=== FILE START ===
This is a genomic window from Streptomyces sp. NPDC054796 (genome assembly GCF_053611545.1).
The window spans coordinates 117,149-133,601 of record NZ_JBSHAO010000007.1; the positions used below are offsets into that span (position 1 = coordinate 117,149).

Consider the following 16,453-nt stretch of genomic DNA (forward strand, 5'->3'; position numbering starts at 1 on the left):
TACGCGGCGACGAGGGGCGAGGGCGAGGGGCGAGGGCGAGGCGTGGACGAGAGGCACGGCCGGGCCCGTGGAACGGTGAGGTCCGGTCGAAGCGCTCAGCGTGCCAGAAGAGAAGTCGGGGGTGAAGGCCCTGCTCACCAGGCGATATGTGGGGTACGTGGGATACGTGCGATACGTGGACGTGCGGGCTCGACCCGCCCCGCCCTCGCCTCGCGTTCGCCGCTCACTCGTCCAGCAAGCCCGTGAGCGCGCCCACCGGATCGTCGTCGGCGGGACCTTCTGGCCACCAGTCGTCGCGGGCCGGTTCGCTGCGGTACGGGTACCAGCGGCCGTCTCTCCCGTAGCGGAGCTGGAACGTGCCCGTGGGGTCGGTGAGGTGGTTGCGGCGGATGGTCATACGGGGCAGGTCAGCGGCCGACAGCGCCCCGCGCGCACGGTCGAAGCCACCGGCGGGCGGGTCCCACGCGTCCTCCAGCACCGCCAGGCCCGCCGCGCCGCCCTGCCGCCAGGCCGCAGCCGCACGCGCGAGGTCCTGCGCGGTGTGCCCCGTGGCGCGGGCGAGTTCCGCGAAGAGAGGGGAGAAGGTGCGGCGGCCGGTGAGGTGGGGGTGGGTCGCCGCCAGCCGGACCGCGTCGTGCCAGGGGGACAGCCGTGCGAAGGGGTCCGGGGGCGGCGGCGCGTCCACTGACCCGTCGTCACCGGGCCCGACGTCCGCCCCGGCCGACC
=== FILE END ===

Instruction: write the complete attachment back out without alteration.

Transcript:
This is a genomic window from Streptomyces sp. NPDC054796 (genome assembly GCF_053611545.1).
The window spans coordinates 117,149-133,601 of record NZ_JBSHAO010000007.1; the positions used below are offsets into that span (position 1 = coordinate 117,149).

Consider the following 16,453-nt stretch of genomic DNA (forward strand, 5'->3'; position numbering starts at 1 on the left):
TACGCGGCGACGAGGGGCGAGGGCGAGGGGCGAGGGCGAGGCGTGGACGAGAGGCACGGCCGGGCCCGTGGAACGGTGAGGTCCGGTCGAAGCGCTCAGCGTGCCAGAAGAGAAGTCGGGGGTGAAGGCCCTGCTCACCAGGCGATATGTGGGGTACGTGGGATACGTGCGATACGTGGACGTGCGGGCTCGACCCGCCCCGCCCTCGCCTCGCGTTCGCCGCTCACTCGTCCAGCAAGCCCGTGAGCGCGCCCACCGGATCGTCGTCGGCGGGACCTTCTGGCCACCAGTCGTCGCGGGCCGGTTCGCTGCGGTACGGGTACCAGCGGCCGTCTCTCCCGTAGCGGAGCTGGAACGTGCCCGTGGGGTCGGTGAGGTGGTTGCGGCGGATGGTCATACGGGGCAGGTCAGCGGCCGACAGCGCCCCGCGCGCACGGTCGAAGCCACCGGCGGGCGGGTCCCACGCGTCCTCCAGCACCGCCAGGCCCGCCGCGCCGCCCTGCCGCCAGGCCGCAGCCGCACGCGCGAGGTCCTGCGCGGTGTGCCCCGTGGCGCGGGCGAGTTCCGCGAAGAGAGGGGAGAAGGTGCGGCGGCCGGTGAGGTGGGGGTGGGTCGCCGCCAGCCGGACCGCGTCGTGCCAGGGGGACAGCCGTGCGAAGGGGTCCGGGGGCGGCGGCGCGTCCACTGACCCGTCGTCACCGGGCCCGACGTCCGCCCCGGCCGACC